8 April 2011 Ad Melkert took up his current assignment as the Secretary-General’s Special Representative for Iraq and head of the United Nations Assistance Mission in the country (UNAMI) in July 2009. He previously served as the Associate Administrator of the United Nations Development Programme (UNDP) in New York. Mr. Melkert’s long-standing involvement in issues of international and development cooperation goes back further, having also served on the Board of Directors of the World Bank and as a Member of Parliament and Minister in the Netherlands.
UN News Centre: How would you describe the overall situation in Iraq today?
Ad Melkert: There’s no doubt that things have changed in Iraq over the past few years when one compares it with the very dark years immediately after 2003. People have suffered tremendously and these days there’s a lot of reconstruction. Slowly but surely, investments are coming in. Still, many people are poor and looking for jobs. There is ongoing insecurity, although I think we could say at a lower level in terms of the number of incidents than before. And politicians are in charge and certainly want to take charge – but it’s an uphill battle to respond to all In this sense publicity can sometimes help to keep attention going and that’s why I come every now and then to the Security Council and say "Hey, don’t forget Iraq!"the demands that are out there, such as better services, electricity, water, sanitation, jobs and also many people are very concerned about corruption.
So it’s a big, big challenge for the government; there are still sources of violence from people that want to challenge the stability. The region, generally, is in turmoil and that certainly has its impact on Iraq. So it’s a kind of mixed picture, to be very honest, but at the same time, if you really ask me what is the trend you see overall, I still see a trend that is pointing in the right direction.
UN News Centre: In the latest Secretary-General’s report on Iraq, Mr. Ban calls upon Iraq’s leaders to form a government as soon as possible in order to meet the pressing tasks ahead of it. How is the formation of a government progressing?
Ad Melkert: The government formation as such has not yet totally finished, but there is a new government that started its work in January. That was a significant moment because this government encompasses the main political blocs and in that sense, it has a stronger representation that in previous periods. Still, there are some touchy issues that need to be resolved, particularly the appointment of ministers in the different security ministries. We are working with the government to see how they could do that as soon as possible, but of course it’s an Iraqi responsibility – we are the advisors.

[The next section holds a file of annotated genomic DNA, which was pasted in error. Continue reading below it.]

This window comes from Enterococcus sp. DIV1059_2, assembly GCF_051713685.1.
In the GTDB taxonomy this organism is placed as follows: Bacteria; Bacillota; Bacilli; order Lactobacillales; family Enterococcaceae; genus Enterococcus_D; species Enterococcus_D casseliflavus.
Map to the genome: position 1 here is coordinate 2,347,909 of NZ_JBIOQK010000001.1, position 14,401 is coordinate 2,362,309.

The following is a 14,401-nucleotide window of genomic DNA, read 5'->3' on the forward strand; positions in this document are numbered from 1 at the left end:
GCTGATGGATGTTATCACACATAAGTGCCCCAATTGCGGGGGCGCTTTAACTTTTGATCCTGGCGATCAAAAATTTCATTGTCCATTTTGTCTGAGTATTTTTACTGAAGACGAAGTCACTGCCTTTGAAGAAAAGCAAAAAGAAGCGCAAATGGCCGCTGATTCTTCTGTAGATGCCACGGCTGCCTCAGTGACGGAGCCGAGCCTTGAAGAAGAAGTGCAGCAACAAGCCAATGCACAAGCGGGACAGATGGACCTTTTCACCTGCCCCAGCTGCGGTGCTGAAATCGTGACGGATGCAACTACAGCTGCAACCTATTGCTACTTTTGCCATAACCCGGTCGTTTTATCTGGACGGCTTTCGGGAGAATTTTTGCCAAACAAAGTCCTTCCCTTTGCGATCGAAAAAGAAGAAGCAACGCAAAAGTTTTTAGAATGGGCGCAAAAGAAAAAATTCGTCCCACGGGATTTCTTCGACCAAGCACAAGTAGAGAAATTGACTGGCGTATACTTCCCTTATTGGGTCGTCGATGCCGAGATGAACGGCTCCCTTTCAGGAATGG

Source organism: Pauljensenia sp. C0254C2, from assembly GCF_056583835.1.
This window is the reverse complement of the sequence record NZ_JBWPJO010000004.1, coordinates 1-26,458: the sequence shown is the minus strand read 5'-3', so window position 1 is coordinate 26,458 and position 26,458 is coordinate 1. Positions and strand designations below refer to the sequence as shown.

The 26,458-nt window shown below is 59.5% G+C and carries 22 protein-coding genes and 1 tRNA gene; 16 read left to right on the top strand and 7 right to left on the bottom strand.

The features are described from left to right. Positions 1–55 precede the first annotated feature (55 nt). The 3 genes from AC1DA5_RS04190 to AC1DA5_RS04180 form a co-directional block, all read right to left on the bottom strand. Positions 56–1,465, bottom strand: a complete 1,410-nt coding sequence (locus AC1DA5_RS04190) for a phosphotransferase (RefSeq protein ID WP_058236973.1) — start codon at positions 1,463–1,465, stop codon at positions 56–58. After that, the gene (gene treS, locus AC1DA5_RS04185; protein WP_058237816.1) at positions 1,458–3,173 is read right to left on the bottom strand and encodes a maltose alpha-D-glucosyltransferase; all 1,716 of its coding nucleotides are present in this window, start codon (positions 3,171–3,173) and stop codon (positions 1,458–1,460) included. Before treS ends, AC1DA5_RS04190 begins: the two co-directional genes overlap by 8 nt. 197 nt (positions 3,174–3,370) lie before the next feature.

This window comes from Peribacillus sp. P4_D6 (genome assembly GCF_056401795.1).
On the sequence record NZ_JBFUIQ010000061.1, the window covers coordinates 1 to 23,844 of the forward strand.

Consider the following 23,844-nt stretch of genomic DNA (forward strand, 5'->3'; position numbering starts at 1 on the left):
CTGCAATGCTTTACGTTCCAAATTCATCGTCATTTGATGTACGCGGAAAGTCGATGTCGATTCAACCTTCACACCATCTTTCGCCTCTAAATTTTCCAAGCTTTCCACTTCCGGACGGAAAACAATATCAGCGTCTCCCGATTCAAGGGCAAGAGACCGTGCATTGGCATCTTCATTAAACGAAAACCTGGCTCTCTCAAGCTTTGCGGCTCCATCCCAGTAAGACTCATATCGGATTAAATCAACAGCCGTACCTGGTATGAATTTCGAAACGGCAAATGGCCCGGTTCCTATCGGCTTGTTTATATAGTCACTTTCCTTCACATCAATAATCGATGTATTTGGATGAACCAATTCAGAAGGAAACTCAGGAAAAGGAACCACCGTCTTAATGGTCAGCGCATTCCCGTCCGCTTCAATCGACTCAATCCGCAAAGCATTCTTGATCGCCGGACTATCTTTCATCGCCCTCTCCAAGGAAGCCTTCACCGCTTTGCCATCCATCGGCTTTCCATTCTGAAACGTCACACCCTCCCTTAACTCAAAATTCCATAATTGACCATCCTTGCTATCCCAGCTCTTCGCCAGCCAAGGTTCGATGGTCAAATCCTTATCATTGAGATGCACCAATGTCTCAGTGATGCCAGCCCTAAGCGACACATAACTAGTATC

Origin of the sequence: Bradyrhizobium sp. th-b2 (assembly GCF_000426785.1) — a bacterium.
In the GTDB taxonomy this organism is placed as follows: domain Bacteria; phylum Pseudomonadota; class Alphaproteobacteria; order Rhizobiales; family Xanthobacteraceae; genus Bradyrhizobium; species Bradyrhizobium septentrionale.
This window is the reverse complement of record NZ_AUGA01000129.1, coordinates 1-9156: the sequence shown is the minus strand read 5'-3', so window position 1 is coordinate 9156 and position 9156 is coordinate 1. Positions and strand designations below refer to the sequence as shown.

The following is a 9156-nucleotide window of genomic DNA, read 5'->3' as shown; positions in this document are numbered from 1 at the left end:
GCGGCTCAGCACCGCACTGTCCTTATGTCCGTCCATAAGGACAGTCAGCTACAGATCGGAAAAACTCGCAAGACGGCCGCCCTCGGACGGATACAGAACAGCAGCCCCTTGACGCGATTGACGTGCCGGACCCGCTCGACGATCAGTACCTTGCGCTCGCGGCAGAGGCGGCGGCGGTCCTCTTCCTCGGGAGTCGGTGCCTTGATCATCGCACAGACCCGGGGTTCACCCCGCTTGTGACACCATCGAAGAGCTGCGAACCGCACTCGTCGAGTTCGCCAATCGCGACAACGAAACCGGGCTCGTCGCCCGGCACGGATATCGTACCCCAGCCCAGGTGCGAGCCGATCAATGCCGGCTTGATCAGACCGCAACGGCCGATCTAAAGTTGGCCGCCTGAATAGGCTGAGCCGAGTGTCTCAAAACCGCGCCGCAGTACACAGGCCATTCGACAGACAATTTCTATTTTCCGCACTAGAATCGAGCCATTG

Perhaps even more important is that now really is the time for the government to try to be effective in taking decisions that really will improve living conditions for people. And the government itself acknowledges that they are really under pressure from many people who take to the streets to express their frustration as to where the current situation is and the lack of opportunities that it offers them. So, we are now finally in the stage, which is more than one year after the elections of March 2010, that there are quite some expectations – the UN is also there to assist and to try to see how some results can be shown, and that’s where we are.UN News Centre: What about the use of force by Iraq’s security forces in handling some of the recent protests – are the Secretary-General’s calls for an independent investigation as well as a more measured approach being heeded?
Ad Melkert: It’s always important to find the right and proportional balance between the right of expression of demonstrators and the way that the government tries to maintain order. I should underscore that it is a huge task for the government in Iraq to maintain order and stability because regardless of the motives of the demonstrators, others may like to seize the opportunity and act like spoilers. We have to be aware of that.
Having said that, I think the multitude of demonstrations that we’ve witnessed is unique in Iraq’s history, it is really important to underscore that. And by and large the government has recognised, very clearly, the right to demonstrate. It has at some points acted in a way that has led to us to call upon them to seek restraint and really keep space for expression of opinion. This must be discussed on a longer-term basis. Interestingly, it has been taken up by the parliament – which I find very important because one thing is that the international community can add its voice and it should do so, of course, if undue violence is used.